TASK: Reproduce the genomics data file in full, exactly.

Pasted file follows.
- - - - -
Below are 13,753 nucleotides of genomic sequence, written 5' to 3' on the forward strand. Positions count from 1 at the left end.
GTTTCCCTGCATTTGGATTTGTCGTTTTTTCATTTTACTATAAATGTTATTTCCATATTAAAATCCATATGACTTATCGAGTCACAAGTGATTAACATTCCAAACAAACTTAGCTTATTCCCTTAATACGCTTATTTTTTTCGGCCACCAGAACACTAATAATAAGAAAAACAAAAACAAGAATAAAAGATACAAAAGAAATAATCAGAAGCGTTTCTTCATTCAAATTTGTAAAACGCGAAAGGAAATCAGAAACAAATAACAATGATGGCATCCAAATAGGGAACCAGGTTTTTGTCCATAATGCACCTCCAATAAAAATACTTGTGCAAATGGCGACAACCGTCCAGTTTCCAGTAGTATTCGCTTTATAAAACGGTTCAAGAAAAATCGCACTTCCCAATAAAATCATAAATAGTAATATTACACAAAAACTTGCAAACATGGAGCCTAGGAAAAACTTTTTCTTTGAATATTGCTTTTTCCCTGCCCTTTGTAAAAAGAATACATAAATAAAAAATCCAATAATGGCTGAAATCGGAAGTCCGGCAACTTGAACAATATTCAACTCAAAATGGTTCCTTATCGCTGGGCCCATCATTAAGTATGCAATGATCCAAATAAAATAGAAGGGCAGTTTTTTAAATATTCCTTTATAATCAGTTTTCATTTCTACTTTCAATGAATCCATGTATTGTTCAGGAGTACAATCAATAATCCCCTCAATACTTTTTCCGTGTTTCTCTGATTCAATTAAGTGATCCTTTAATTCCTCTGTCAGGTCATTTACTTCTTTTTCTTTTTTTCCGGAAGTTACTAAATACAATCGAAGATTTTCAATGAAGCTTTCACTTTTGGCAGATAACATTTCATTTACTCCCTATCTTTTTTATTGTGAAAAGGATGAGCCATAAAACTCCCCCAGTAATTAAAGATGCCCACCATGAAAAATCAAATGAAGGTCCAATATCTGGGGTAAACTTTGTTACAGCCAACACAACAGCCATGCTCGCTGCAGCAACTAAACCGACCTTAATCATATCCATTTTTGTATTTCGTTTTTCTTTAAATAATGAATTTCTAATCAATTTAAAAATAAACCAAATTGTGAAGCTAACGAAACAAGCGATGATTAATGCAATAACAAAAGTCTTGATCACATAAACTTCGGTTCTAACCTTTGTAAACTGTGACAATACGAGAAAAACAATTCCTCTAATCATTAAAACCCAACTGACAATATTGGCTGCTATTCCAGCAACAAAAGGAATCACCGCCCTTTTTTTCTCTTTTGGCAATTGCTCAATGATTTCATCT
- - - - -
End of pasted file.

Below are 13,753 nucleotides of genomic sequence, written 5' to 3' on the forward strand. Positions count from 1 at the left end.
GTTTCCCTGCATTTGGATTTGTCGTTTTTTCATTTTACTATAAATGTTATTTCCATATTAAAATCCATATGACTTATCGAGTCACAAGTGATTAACATTCCAAACAAACTTAGCTTATTCCCTTAATACGCTTATTTTTTTCGGCCACCAGAACACTAATAATAAGAAAAACAAAAACAAGAATAAAAGATACAAAAGAAATAATCAGAAGCGTTTCTTCATTCAAATTTGTAAAACGCGAAAGGAAATCAGAAACAAATAACAATGATGGCATCCAAATAGGGAACCAGGTTTTTGTCCATAATGCACCTCCAATAAAAATACTTGTGCAAATGGCGACAACCGTCCAGTTTCCAGTAGTATTCGCTTTATAAAACGGTTCAAGAAAAATCGCACTTCCCAATAAAATCATAAATAGTAATATTACACAAAAACTTGCAAACATGGAGCCTAGGAAAAACTTTTTCTTTGAATATTGCTTTTTCCCTGCCCTTTGTAAAAAGAATACATAAATAAAAAATCCAATAATGGCTGAAATCGGAAGTCCGGCAACTTGAACAATATTCAACTCAAAATGGTTCCTTATCGCTGGGCCCATCATTAAGTATGCAATGATCCAAATAAAATAGAAGGGCAGTTTTTTAAATATTCCTTTATAATCAGTTTTCATTTCTACTTTCAATGAATCCATGTATTGTTCAGGAGTACAATCAATAATCCCCTCAATACTTTTTCCGTGTTTCTCTGATTCAATTAAGTGATCCTTTAATTCCTCTGTCAGGTCATTTACTTCTTTTTCTTTTTTTCCGGAAGTTACTAAATACAATCGAAGATTTTCAATGAAGCTTTCACTTTTGGCAGATAACATTTCATTTACTCCCTATCTTTTTTATTGTGAAAAGGATGAGCCATAAAACTCCCCCAGTAATTAAAGATGCCCACCATGAAAAATCAAATGAAGGTCCAATATCTGGGGTAAACTTTGTTACAGCCAACACAACAGCCATGCTCGCTGCAGCAACTAAACCGACCTTAATCATATCCATTTTTGTATTTCGTTTTTCTTTAAATAATGAATTTCTAATCAATTTAAAAATAAACCAAATTGTGAAGCTAACGAAACAAGCGATGATTAATGCAATAACAAAAGTCTTGATCACATAAACTTCGGTTCTAACCTTTGTAAACTGTGACAATACGAGAAAAACAATTCCTCTAATCATTAAAACCCAACTGACAATATTGGCTGCTATTCCAGCAACAAAAGGAATCACCGCCCTTTTTTTCTCTTTTGGCAATTGCTCAATGATTTCATCT